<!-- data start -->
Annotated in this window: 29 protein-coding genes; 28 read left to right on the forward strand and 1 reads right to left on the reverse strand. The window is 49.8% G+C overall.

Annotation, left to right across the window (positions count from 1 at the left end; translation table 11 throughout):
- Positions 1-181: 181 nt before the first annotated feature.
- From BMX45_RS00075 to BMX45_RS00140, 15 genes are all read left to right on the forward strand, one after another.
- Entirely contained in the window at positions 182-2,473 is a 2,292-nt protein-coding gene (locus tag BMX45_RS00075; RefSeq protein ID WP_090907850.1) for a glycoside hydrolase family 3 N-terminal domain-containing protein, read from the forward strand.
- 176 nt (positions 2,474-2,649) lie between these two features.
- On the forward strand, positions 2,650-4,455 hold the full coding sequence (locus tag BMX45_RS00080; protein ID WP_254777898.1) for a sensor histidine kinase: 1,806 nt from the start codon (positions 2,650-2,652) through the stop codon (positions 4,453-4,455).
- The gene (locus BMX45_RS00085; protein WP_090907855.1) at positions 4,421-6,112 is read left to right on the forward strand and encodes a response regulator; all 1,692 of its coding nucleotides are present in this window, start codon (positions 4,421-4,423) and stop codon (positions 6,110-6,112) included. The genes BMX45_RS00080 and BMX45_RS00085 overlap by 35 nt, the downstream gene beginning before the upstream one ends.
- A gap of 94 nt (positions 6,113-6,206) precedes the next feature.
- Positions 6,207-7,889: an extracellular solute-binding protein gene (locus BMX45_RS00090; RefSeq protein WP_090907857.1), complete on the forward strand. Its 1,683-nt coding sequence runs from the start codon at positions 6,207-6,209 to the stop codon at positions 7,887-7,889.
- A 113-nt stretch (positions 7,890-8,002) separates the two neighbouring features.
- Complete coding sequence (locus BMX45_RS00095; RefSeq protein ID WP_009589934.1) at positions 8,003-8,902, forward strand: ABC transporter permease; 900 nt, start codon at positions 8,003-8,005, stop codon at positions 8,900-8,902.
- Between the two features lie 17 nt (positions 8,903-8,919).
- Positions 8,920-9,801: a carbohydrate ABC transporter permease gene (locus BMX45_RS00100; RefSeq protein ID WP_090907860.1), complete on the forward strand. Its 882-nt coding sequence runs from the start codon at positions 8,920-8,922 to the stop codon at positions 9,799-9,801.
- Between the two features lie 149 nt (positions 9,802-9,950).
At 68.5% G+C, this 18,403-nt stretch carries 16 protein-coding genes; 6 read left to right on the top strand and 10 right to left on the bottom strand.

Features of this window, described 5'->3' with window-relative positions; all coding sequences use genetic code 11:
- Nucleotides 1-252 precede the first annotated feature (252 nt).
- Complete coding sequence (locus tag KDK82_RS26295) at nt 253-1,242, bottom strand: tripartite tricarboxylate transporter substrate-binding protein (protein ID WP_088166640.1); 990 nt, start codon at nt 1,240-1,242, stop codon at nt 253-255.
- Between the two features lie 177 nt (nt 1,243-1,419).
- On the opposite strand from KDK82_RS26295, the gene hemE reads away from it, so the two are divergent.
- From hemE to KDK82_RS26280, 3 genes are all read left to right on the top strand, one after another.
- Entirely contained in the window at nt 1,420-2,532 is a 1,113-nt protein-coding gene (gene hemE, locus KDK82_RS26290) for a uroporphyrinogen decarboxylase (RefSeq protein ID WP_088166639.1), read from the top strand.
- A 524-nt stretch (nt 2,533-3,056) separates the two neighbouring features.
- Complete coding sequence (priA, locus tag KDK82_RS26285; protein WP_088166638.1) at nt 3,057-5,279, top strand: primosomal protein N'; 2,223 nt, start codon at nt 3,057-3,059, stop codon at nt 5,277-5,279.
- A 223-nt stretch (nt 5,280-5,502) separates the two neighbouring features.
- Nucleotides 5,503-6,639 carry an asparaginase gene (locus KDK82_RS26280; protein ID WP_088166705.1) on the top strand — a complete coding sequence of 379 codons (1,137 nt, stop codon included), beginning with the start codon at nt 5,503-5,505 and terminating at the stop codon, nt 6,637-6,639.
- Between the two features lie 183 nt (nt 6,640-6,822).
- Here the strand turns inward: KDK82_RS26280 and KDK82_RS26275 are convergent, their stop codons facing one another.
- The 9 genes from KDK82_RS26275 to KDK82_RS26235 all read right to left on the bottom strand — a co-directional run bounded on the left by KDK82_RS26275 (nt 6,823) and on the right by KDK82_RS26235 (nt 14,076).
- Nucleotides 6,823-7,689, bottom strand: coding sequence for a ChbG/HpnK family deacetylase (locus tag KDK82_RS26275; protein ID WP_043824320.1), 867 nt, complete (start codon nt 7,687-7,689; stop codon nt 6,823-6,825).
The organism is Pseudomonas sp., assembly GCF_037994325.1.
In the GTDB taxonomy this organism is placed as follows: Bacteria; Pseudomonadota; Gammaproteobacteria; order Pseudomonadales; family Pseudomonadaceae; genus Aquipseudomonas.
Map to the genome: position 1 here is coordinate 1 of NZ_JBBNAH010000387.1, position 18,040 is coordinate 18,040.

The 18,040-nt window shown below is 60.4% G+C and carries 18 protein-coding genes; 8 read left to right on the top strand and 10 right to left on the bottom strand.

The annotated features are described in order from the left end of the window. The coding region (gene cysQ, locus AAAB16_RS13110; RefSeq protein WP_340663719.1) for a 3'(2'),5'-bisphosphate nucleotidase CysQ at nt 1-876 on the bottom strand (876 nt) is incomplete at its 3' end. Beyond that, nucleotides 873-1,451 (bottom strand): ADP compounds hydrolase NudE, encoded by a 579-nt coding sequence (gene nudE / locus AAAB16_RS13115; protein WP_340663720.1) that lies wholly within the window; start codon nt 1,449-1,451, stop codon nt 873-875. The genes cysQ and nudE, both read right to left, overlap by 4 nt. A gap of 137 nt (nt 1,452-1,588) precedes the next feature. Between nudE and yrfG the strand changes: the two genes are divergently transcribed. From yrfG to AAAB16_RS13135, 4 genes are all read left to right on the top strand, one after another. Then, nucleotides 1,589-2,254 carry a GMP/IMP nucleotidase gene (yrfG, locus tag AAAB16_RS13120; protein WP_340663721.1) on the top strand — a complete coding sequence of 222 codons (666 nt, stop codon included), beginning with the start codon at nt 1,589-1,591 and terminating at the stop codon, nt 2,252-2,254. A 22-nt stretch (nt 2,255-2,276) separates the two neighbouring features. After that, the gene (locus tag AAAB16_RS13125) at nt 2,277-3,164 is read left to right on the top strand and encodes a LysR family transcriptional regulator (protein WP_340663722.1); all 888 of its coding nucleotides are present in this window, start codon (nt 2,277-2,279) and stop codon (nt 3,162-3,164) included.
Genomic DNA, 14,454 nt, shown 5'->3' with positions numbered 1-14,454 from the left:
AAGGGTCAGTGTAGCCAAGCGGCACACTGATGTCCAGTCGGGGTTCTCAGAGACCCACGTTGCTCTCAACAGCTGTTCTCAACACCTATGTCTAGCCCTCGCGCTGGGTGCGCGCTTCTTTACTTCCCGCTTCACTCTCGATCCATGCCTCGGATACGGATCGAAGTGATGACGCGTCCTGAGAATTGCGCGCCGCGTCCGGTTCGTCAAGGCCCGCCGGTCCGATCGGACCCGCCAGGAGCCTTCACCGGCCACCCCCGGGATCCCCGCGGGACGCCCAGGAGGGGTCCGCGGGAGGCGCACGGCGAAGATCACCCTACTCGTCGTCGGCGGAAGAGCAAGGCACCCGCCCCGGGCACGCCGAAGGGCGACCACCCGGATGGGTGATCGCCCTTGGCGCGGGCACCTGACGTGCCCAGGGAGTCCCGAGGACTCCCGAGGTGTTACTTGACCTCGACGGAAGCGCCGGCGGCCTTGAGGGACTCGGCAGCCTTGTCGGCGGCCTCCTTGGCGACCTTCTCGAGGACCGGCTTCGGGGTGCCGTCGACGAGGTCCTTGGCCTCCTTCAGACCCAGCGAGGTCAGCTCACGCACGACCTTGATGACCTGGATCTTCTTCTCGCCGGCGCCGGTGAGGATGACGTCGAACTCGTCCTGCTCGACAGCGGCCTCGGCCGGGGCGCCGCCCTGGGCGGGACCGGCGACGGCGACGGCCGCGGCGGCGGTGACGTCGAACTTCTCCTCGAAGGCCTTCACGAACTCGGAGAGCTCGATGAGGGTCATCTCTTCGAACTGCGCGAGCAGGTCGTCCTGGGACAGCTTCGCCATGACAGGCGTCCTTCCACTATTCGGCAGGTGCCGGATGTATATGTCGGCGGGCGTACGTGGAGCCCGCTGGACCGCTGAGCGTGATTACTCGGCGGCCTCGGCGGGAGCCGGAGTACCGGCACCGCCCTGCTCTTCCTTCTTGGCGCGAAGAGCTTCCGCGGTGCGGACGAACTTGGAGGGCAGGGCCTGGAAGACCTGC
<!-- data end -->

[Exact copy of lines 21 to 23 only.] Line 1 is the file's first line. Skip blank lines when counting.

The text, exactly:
- On the opposite strand from KDK82_RS26295, the gene hemE reads away from it, so the two are divergent.
- From hemE to KDK82_RS26280, 3 genes are all read left to right on the top strand, one after another.
- Entirely contained in the window at nt 1,420-2,532 is a 1,113-nt protein-coding gene (gene hemE, locus KDK82_RS26290) for a uroporphyrinogen decarboxylase (RefSeq protein ID WP_088166639.1), read from the top strand.